In 2014, the College Foundation of West Virginia (CFWV) received a grant from the Kresge Foundation to launch a pilot project to provide students with college-counseling via text message. Initially, we tested the intervention by sending messages to students graduating from West Virginia GEAR UP high schools. After two successful years of implementation through the GEAR UP program, we expanded services statewide. The service is now funded by the State of West Virginia and available to any West Virginia student aspiring to attend college in the near future.
This toolkit is intended to help other organizations seeking to incorporate text messaging as a strategy for advising students and families and improving educational outcomes.
Details about our project model and research papers outlining early outcomes are available in the toolkit below. However, the guide that follows can be applied to a myriad of project designs and is intended to serve as a framework for building a unique program to suit your organization’s needs.
Begin by reviewing the practical resources and evaluative research for texting projects occurring across the country. Key resources are included below.
- Launching a text messaging intervention: A workshop for the National Council for Community and Education Partnerships National GEAR UP conference
- Can Text Message Nudges Improve Academic Outcomes in College? Evidence from a West Virginia Initiative
- Virtual Advising: A Case Study by uAspire
- College Foundation of West Virginia: Project Overview
- The 160-Character Solution: How Text Messaging and Other Behavioral Strategies Can Improve Education
- Research portfolio: Dr. Ben Castleman
- Ideas 42: Behavioral Science 101
- Ideas 42: Affordability and Financial Aid in College
- Ideas 42: College Pre-Admissions: Making it to Day One
- Ideas 42: Connecting and Belonging on the College Campus
- Ideas 42: Post-College-Graduation-Day: Get on Track to Pay it Back
- Ideas 42: Saving for College
- Ideas 42: The Balancing Act: Getting to College Graduation on Time
- Nudge: Improving Decisions about Health, Wealth and Happiness
- Summer Melt: Supporting Low-Income Students Through the Transition to College
- Decision Making for Student Success: Behavioral Insights to Improve College Access and Persistence
- Nudge4: Behavioral Insights to Improve Education
Advising to promote growth mindsets
Factors to consider include:
- Project goals (think SMART)
- Counseling strategy (proactive vs. reactive, intrusive vs. basic reminders)
- Staffing and case load managements
- Opt-in processes
Remember: your goal at this stage is to make note of key points or ideas from your research — NOT to make decisions or design your project.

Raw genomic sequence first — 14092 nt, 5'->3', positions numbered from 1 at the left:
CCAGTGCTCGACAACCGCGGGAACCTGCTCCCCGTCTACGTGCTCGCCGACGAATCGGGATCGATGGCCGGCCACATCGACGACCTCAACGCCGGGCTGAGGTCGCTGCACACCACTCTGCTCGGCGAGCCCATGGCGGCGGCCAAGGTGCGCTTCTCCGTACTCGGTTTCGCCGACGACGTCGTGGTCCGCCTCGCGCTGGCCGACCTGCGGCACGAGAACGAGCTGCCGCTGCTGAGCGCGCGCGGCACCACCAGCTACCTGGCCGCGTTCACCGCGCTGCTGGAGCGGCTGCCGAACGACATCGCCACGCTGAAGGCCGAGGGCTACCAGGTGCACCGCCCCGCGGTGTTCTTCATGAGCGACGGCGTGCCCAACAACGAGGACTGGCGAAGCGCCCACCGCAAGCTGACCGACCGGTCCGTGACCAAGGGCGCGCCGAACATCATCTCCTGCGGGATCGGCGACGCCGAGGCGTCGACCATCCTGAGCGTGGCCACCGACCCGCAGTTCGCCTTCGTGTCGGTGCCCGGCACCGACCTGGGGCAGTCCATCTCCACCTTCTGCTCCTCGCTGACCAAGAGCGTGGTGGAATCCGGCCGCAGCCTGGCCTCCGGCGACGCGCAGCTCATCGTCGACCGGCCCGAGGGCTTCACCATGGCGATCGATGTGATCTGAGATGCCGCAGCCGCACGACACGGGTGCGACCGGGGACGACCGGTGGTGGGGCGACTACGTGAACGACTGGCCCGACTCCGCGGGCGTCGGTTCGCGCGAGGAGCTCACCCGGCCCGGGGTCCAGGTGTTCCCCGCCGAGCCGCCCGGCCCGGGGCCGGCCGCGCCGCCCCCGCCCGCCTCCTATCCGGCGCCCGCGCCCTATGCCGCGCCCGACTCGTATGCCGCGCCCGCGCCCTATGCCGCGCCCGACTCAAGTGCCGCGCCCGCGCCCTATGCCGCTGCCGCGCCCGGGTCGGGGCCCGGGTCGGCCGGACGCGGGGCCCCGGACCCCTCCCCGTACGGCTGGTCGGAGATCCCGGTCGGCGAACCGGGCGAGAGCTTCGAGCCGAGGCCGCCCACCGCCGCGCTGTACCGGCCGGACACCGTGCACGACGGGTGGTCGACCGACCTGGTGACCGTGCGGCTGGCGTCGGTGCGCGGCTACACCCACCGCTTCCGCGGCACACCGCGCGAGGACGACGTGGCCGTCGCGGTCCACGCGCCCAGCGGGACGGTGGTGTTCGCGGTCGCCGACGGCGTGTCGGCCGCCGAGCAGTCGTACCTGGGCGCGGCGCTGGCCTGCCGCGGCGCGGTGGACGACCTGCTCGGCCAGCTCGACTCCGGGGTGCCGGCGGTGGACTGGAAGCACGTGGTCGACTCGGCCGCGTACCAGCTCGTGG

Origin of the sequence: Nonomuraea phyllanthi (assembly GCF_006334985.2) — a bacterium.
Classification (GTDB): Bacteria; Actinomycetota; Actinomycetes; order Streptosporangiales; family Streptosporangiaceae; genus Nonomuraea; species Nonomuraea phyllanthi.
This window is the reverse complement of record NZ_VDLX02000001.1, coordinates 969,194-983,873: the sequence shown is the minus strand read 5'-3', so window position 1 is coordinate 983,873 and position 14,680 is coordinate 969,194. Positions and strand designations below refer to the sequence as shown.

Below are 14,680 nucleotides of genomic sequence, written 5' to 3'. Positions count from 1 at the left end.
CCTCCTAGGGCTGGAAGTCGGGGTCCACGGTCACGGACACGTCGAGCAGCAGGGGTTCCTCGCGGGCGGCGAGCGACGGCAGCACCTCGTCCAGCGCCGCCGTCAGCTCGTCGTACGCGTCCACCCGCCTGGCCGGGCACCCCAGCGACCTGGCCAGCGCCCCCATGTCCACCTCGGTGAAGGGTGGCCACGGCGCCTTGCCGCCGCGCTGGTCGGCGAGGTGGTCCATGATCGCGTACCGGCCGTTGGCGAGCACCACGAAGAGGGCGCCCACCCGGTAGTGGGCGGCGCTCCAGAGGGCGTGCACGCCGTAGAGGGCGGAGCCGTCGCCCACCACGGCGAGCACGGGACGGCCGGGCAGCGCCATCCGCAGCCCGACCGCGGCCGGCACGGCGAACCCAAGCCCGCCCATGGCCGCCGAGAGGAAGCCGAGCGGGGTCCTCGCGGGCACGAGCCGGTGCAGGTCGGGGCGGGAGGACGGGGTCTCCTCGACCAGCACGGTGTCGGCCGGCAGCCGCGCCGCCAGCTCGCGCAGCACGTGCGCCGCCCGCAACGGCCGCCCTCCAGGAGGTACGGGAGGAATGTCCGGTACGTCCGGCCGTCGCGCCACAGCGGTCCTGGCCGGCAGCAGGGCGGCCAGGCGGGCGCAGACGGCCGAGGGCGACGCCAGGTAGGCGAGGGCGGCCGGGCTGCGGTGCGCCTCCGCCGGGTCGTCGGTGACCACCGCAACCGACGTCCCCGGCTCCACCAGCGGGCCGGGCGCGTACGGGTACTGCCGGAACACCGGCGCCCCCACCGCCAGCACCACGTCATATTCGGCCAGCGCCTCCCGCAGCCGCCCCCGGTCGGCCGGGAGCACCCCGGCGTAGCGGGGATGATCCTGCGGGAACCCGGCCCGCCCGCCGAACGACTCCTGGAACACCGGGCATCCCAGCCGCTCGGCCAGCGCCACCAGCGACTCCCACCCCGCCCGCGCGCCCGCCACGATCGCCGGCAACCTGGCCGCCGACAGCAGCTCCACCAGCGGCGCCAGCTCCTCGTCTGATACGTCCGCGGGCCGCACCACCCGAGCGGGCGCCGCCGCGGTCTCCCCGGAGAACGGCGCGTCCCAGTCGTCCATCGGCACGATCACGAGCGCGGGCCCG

Identify a core project team and bring them together for a guided brainstorming session. We’d recommend including no more than seven people for your core team, including the individual who plans to serve as the project manager.
Individuals you may want to consider include:
- Counselors (K12 or college)
- Admissions officers
- Financial aid officers
- College access program staff
- Student affairs officers
- Academic advisors
- Current college students
- Current middle or high school students
If you have not yet secured buy-in among key partners, you should schedule a separate meeting with leadership teams. While individuals such as college presidents, district superintendents, and chief executives can give you the support you need to launch the project, they likely do not need to be part of the project design.
We’ve found these individuals are most convinced by outcomes-based research and high-level overviews of the proposed project. Many are also interested in the science of “why” this works, so we’d recommend giving a brief overview of the key tenets of behavioral economics.
After the leadership teams at your key partner organizations have given their blessing, ask them to assign staff members to be part of your project team. These individuals will be responsible for digging in and helping with the project design and implementation.
Prior to your first team meeting, make sure all team members have read key research items you think are relevant to your project goals.
A sample agenda for your first meeting might include:
- Team introductions
- An overview of the goals of the project and relevant research
- Mapping your project (see worksheet below)
- Developing your message schedule
- Outlining roles and responsibilities
We recommend using this worksheet to begin exploring practical considerations for your project and brainstorming your message schedule.
We have included below two sample message schedules from our project in West Virginia. Please feel free to use this content as you’d like.
Note on our messaging design: Our schedule begins in October of a student’s 12th grade year and continues through their first year of postsecondary education. In addition to the primary campaign, our college partners may opt to layer on an additional messaging series to cover ideas or topics specific to their institution. This second layer of messaging goes only to students who have chosen to attend their particular college or university. So, in the examples below, ALL West Virginia students participating in our campaign receive the statewide messages. ONLY those students who are participating in our campaign and have elected to go to Concord University receive the Concord-specific messages.